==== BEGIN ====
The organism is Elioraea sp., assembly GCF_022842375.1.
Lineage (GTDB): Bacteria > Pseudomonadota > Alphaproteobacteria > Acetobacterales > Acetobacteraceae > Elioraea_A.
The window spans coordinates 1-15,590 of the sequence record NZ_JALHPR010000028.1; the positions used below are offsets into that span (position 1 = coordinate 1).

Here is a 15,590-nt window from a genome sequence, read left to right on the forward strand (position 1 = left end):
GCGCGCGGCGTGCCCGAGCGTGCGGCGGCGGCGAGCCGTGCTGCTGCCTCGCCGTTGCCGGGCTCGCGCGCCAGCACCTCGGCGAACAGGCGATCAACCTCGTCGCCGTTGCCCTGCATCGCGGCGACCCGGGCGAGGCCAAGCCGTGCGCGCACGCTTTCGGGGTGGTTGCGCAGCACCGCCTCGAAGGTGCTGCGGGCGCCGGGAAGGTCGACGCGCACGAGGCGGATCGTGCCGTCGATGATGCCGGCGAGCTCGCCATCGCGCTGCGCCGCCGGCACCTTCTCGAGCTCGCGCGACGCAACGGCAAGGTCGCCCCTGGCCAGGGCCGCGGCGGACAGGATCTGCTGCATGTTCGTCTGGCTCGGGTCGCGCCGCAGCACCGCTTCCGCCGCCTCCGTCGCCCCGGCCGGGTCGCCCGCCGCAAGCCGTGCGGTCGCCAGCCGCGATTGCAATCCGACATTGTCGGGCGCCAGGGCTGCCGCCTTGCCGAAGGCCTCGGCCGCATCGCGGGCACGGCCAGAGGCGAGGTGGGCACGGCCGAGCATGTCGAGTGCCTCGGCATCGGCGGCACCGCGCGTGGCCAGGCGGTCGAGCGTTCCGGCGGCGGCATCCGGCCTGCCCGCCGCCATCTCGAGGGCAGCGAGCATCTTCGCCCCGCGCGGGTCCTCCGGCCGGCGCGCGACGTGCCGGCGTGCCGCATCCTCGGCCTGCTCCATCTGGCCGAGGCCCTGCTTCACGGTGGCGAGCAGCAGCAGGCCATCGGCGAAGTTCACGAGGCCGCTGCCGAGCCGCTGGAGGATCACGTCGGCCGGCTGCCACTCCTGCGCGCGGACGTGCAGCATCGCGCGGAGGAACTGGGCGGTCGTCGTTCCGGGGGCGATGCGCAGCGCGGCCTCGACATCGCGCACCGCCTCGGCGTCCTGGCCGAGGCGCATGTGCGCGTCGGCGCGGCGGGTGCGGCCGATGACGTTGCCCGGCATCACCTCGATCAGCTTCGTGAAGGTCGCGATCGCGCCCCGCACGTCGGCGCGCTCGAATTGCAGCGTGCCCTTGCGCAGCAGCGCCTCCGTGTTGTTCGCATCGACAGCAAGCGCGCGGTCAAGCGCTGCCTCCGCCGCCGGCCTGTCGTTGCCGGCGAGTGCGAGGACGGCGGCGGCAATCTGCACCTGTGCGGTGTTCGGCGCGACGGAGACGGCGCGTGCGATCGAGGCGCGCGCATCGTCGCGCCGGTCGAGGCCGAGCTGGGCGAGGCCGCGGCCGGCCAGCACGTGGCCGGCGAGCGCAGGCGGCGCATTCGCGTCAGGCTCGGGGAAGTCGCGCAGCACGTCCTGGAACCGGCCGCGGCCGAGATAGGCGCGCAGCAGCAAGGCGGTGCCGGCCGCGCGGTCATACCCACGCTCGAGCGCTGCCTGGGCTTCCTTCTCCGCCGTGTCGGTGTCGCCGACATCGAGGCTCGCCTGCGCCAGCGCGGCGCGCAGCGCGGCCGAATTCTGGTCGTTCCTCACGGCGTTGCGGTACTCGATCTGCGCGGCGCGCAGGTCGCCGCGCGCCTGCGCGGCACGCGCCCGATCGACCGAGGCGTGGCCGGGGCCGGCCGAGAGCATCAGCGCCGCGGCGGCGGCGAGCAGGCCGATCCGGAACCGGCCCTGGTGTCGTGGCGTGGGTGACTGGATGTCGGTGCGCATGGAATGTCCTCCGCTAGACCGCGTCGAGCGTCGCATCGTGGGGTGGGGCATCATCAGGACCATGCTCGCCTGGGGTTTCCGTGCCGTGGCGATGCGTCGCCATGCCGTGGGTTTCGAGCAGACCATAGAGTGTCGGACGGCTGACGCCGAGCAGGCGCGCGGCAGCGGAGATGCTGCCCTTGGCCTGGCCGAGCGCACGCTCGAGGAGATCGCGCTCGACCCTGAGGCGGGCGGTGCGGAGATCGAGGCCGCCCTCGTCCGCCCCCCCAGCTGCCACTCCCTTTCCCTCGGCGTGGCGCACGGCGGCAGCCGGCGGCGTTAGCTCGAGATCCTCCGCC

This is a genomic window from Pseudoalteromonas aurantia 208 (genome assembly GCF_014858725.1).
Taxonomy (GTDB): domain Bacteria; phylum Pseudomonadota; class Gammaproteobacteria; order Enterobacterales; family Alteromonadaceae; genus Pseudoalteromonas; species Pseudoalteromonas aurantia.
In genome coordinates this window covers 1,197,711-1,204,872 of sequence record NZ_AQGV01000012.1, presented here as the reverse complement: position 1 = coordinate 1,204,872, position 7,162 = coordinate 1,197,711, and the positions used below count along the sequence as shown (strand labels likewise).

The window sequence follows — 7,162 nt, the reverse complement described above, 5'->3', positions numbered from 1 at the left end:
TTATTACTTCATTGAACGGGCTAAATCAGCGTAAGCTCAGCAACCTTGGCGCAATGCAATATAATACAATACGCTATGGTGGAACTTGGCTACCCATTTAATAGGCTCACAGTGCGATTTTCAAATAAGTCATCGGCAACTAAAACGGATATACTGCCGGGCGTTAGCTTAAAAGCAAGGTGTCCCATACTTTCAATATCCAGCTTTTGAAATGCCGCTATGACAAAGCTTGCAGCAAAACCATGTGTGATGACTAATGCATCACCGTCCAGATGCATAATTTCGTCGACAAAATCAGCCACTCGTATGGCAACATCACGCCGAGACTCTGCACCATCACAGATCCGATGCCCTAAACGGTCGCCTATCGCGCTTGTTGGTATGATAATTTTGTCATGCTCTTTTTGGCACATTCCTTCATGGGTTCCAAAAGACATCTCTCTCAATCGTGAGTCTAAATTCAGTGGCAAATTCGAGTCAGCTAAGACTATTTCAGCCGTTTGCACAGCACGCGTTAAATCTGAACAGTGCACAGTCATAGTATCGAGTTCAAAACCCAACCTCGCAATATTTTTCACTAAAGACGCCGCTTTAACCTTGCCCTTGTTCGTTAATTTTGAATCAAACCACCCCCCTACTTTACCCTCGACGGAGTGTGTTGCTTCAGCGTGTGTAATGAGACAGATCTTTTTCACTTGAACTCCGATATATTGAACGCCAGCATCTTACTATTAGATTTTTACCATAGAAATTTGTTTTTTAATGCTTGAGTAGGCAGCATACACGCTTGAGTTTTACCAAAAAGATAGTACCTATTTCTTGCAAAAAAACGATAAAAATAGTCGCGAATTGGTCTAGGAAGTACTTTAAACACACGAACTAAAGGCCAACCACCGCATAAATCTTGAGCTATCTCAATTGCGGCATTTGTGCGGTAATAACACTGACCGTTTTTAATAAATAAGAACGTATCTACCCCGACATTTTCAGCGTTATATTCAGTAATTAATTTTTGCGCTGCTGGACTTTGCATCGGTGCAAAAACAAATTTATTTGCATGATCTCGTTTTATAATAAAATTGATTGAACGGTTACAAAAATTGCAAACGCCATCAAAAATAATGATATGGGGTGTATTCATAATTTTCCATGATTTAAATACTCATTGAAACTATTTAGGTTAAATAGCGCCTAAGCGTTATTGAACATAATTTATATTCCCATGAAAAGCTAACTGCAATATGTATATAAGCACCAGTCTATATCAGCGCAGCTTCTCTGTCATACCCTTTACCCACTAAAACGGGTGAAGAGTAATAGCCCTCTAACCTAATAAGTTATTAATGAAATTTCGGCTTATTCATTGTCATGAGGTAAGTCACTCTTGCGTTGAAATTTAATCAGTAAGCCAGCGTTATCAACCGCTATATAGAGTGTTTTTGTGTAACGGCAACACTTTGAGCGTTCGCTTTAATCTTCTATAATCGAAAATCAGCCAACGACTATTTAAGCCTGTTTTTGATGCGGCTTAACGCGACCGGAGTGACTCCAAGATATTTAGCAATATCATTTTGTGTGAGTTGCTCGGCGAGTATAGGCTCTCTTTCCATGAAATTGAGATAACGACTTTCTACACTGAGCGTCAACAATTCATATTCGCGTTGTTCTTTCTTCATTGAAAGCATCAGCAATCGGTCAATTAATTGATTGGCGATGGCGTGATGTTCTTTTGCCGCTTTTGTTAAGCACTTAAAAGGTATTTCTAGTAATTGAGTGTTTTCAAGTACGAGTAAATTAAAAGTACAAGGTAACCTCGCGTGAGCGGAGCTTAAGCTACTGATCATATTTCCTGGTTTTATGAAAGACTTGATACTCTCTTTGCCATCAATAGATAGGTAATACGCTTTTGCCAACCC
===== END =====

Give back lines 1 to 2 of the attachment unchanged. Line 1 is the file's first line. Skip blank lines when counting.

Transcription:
The organism is Elioraea sp., assembly GCF_022842375.1.
Lineage (GTDB): Bacteria > Pseudomonadota > Alphaproteobacteria > Acetobacterales > Acetobacteraceae > Elioraea_A.